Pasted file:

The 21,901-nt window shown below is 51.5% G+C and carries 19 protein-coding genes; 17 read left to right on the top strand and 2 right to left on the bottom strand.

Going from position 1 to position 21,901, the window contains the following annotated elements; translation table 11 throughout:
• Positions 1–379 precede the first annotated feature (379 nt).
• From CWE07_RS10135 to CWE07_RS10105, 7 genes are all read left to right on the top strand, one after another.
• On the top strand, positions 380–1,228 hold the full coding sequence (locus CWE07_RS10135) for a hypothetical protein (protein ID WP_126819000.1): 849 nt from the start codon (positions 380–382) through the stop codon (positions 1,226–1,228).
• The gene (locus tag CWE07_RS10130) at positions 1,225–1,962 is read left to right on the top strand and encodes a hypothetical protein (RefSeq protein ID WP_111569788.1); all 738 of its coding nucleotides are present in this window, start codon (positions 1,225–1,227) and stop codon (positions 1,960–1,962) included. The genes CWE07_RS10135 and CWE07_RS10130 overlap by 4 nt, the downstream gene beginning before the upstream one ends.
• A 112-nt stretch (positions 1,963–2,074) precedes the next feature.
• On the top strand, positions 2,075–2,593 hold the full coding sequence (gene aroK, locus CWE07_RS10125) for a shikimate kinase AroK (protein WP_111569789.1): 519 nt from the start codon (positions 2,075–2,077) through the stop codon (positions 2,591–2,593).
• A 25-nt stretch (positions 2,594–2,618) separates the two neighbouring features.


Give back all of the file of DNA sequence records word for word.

The 21,901-nt window shown below is 51.5% G+C and carries 19 protein-coding genes; 17 read left to right on the top strand and 2 right to left on the bottom strand.

Going from position 1 to position 21,901, the window contains the following annotated elements; translation table 11 throughout:
• Positions 1–379 precede the first annotated feature (379 nt).
• From CWE07_RS10135 to CWE07_RS10105, 7 genes are all read left to right on the top strand, one after another.
• On the top strand, positions 380–1,228 hold the full coding sequence (locus CWE07_RS10135) for a hypothetical protein (protein ID WP_126819000.1): 849 nt from the start codon (positions 380–382) through the stop codon (positions 1,226–1,228).
• The gene (locus tag CWE07_RS10130) at positions 1,225–1,962 is read left to right on the top strand and encodes a hypothetical protein (RefSeq protein ID WP_111569788.1); all 738 of its coding nucleotides are present in this window, start codon (positions 1,225–1,227) and stop codon (positions 1,960–1,962) included. The genes CWE07_RS10135 and CWE07_RS10130 overlap by 4 nt, the downstream gene beginning before the upstream one ends.
• A 112-nt stretch (positions 1,963–2,074) precedes the next feature.
• On the top strand, positions 2,075–2,593 hold the full coding sequence (gene aroK, locus CWE07_RS10125) for a shikimate kinase AroK (protein WP_111569789.1): 519 nt from the start codon (positions 2,075–2,077) through the stop codon (positions 2,591–2,593).
• A 25-nt stretch (positions 2,594–2,618) separates the two neighbouring features.